Friday, June 18, 2021

New Hope for Male Infertility Treatment; Mice Could Hold the Secret

Hypomorphic and hypermorphic mouse models of Fibrous Sheath Interacting Protein 2 (FSIP2) indicate its dose-dependent roles in sperm tail and acrosome formation.

Sperm flagella

New Hope for Male Infertility Depends on Flagellar Protein

Male infertility affects more than 20 million men worldwide. Often, male infertility is caused by defects in the sperm's tail (flagellum).

A flagellum is a lash-like appendage that allows the sperm to swim upstream toward the fallopian tubes on its mission to fertilize an egg.

Severely infertile males can develop multiple sperm abnormalities, including short, irregular, coiled, or even absent flagella, which prevents the sperm from swimming and reaching the target.

In humans, several genetic mutations lead to the deformation of sperm or malformed sperm, including those that affect the fibrous sheath that covers the sperm; the mitochondria which provide it with the ability to swim upstream toward the fallopian tubes to fertilize an egg. 

Mutations can also cause a defect in the small sac known as the acrosomal vesicle, which releases enzymes that allow a successful sperm to break down the outer lining of the egg cell to fertilize it.

In a new study, researchers have identified a mutation in a relatively unknown sperm protein, FSIP2, that is a component of the sperm’s fibrous sheath in an infertile man with multiple defects in sperm flagella.

To understand more about the causes of male infertility, researchers in a new study published in the journal "Development" collected sperm samples from infertile men and identified an individual with multiple defects affecting the flagella.

Through genetic analysis, they found a mutation in the sperm protein. The mutation, called FSIP2 (Fibrous Sheath Interacting Protein 2) was not known at all.

The fibrous sheath is the part that covers the tails of sperm found in humans, mice, and other species in which fertilization takes place inside the animal's body. This sheath provides flexibility and strength to the sperm's tail, which is necessary for the sperm to swim through the dense, sticky medium of the human body before meeting the egg.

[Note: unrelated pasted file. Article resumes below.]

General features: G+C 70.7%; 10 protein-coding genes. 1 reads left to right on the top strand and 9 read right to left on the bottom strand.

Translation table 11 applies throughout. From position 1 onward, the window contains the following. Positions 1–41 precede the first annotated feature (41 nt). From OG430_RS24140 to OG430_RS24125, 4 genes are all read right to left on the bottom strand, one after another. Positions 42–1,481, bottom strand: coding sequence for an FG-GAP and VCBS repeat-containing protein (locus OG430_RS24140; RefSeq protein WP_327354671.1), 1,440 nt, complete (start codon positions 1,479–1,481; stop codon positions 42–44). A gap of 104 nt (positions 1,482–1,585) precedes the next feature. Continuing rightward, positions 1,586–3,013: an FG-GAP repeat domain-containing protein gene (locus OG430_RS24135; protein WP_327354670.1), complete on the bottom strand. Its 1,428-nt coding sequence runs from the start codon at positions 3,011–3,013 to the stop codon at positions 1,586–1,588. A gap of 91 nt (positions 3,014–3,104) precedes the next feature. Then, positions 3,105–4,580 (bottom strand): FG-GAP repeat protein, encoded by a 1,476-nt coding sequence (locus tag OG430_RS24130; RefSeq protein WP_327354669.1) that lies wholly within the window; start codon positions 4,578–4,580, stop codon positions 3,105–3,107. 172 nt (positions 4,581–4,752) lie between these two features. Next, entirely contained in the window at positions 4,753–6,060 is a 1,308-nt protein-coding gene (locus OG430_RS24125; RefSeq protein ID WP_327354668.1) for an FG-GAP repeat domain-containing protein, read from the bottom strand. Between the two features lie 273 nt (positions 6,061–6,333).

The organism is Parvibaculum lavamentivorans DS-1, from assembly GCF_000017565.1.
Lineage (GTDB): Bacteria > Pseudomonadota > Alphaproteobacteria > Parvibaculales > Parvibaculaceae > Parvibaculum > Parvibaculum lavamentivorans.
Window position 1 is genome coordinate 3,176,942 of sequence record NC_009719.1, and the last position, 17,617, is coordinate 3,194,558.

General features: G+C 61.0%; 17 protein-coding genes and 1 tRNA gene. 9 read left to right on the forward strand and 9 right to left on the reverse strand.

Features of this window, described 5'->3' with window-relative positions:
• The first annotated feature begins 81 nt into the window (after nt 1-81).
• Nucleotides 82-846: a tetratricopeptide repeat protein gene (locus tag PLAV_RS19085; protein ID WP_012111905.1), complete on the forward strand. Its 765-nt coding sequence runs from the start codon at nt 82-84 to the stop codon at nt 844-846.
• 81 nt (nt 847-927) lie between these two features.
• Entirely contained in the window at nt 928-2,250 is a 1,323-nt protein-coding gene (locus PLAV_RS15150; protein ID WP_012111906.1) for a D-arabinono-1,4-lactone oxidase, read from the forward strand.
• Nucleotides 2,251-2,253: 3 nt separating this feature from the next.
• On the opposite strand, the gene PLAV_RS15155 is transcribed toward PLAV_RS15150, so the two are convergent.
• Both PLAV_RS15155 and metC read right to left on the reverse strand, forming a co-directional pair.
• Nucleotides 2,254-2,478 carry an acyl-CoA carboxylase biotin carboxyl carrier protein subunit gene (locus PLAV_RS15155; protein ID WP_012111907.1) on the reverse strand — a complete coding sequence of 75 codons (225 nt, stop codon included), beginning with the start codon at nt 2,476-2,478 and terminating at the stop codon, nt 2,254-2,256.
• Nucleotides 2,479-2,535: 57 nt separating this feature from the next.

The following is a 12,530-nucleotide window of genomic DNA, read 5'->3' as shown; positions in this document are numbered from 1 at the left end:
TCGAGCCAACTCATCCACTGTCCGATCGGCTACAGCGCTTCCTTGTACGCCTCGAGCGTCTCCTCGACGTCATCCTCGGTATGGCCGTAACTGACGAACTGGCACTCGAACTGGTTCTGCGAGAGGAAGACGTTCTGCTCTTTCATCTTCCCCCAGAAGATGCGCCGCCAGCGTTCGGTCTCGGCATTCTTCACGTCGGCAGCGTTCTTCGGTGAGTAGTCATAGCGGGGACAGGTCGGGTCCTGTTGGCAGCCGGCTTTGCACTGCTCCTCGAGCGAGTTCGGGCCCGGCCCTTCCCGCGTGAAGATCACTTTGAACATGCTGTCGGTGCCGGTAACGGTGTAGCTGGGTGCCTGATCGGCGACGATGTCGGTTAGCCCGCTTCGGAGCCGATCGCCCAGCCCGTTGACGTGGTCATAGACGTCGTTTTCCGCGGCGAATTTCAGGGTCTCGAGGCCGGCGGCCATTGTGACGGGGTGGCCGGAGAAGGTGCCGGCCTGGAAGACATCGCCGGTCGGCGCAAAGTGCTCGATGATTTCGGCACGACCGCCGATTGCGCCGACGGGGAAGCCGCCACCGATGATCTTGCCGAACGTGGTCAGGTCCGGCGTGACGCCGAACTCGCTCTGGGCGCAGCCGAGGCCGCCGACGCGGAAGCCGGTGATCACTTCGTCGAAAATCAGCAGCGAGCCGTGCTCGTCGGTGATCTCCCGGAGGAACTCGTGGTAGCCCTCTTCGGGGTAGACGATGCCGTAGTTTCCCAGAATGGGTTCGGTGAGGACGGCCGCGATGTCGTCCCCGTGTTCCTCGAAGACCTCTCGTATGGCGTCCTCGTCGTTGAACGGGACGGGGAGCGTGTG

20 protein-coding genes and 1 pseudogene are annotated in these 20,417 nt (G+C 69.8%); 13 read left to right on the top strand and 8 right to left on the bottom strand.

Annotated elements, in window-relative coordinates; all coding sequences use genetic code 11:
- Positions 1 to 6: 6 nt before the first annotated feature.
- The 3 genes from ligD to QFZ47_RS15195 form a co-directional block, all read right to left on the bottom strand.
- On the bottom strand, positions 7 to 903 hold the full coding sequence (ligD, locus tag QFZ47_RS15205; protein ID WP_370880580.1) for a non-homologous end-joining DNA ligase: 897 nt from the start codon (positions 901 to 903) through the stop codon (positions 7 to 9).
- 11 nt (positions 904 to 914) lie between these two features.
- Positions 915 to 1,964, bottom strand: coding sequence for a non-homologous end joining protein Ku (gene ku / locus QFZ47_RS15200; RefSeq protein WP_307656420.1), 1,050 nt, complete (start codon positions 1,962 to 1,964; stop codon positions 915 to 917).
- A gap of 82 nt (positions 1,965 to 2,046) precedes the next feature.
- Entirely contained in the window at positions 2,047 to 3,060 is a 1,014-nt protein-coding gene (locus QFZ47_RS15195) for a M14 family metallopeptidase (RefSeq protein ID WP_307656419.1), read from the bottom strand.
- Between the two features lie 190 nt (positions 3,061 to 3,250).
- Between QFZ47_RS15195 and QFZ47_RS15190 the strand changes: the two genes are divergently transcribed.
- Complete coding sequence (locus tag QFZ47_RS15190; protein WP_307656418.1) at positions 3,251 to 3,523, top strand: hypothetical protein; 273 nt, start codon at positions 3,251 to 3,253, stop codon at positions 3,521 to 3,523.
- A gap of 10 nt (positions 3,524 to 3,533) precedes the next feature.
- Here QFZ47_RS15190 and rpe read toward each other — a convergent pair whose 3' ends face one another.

Interestingly, animals whose sperm swims in water because fertilization takes place outside the body, such as fish, either do not have FSIP2 or contain a defective copy of the gene.

To study the function of FSIP2, the scientific team that prepared this study generated two groups of mice. The first group included mice that had a defective copy of the gene, while the mice of the second group had an active copy of the gene that made the levels of protein secretion high.

The researchers found that mice with a defective mutation in the FSIP2 protein became infertile, as the semen contained fewer live sperm and more than 50 percent of them could not swim forward, and the mice that overproduced FSIP2 remained fertile. Compared to normal mice, they had about 7 times longer sperm, which could swim faster and be better able to fertilize an egg.

To understand the reasons for these changes in the sperm flagellum, the researchers looked at spermatogenesis and the composition of the sperm. They found that the sperm of mice with the FSIP2 mutation contained fewer proteins that make up the sheath surrounding the sperm, and the sperm of mice that overproduced FSIP2 made more sperm tail proteins, especially in the fibrous sheath, which may allow the sperm to swim more easily through the body.

The team's findings offer hope that scientists can begin to develop treatments for infertility either by finding drugs that restore sperm motility or even by finding ways to correct the debilitating mutation that's causing the problems in the first place.

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